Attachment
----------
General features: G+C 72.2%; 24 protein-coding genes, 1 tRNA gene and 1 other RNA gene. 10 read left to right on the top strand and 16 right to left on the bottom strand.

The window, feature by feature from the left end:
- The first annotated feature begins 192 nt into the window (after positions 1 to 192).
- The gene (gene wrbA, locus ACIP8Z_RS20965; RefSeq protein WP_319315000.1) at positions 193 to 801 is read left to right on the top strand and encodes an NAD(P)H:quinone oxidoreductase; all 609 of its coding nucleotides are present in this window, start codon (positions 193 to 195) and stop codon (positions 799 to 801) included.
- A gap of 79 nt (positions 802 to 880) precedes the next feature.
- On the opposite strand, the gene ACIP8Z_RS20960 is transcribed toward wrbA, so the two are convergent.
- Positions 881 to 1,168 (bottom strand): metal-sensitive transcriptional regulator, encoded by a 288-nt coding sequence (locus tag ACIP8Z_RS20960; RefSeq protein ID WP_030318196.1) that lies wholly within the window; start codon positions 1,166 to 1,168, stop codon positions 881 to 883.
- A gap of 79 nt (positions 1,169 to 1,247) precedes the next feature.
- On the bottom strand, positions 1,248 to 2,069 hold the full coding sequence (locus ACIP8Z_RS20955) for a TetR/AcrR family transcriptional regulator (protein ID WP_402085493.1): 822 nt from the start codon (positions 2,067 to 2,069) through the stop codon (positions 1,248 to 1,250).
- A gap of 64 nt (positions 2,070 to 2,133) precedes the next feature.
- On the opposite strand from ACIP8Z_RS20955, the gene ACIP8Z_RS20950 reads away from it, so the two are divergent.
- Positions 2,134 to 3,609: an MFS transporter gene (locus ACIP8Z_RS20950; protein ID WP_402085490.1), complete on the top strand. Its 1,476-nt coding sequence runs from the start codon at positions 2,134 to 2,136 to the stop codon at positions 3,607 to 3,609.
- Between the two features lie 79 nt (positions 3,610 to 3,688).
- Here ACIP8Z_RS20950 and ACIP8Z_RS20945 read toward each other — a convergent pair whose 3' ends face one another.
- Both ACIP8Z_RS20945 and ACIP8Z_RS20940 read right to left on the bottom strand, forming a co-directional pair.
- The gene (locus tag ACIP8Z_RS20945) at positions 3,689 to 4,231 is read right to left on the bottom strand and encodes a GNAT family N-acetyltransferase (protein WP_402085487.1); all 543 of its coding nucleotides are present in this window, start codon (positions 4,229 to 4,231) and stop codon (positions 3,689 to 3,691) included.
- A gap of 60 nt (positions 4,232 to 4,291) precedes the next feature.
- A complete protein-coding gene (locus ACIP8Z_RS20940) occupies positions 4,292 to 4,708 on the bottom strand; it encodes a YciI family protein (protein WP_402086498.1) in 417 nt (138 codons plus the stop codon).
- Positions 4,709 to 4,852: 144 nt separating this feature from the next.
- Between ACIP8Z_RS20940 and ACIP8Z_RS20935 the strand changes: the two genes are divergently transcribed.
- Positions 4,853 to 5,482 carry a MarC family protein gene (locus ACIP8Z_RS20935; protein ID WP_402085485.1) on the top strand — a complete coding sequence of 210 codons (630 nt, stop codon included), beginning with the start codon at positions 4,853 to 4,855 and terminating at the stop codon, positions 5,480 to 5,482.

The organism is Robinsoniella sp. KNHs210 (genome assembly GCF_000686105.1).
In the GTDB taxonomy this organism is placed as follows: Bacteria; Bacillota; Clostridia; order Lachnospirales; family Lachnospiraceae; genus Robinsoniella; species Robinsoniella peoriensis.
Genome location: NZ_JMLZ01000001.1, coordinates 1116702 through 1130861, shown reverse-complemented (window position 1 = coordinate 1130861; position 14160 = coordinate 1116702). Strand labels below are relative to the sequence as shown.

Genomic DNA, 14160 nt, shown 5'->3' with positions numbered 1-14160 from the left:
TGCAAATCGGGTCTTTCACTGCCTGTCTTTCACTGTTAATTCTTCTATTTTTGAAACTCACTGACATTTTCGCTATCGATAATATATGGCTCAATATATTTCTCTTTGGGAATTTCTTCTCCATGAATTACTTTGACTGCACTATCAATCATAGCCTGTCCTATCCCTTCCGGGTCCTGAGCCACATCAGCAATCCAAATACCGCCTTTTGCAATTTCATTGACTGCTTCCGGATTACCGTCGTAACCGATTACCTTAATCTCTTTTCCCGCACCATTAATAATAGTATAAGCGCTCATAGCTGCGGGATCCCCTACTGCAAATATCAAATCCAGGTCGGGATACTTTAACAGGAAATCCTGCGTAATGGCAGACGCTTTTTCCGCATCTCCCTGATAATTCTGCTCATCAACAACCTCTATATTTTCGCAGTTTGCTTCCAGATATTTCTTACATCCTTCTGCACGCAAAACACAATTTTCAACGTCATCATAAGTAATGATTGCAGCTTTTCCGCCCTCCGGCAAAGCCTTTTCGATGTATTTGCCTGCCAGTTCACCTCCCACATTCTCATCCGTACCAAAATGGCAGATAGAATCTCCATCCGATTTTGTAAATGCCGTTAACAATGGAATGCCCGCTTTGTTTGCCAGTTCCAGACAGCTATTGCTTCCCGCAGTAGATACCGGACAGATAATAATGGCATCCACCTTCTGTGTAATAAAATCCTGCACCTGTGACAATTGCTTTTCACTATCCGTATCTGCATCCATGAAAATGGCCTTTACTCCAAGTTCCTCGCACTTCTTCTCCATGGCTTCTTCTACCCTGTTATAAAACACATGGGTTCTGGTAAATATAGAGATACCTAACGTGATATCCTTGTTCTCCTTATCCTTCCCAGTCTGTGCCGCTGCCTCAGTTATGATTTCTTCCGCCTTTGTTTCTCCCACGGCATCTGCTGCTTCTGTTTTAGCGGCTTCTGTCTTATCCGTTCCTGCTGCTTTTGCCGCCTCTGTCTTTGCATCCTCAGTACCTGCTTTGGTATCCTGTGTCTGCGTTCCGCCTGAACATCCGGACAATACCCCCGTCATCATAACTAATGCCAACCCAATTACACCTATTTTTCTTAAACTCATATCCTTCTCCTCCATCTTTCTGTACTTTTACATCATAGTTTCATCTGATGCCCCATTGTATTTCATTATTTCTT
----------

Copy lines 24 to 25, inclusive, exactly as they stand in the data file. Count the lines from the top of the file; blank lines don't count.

Genome location: NZ_JMLZ01000001.1, coordinates 1116702 through 1130861, shown reverse-complemented (window position 1 = coordinate 1130861; position 14160 = coordinate 1116702). Strand labels below are relative to the sequence as shown.

Genomic DNA, 14160 nt, shown 5'->3' with positions numbered 1-14160 from the left: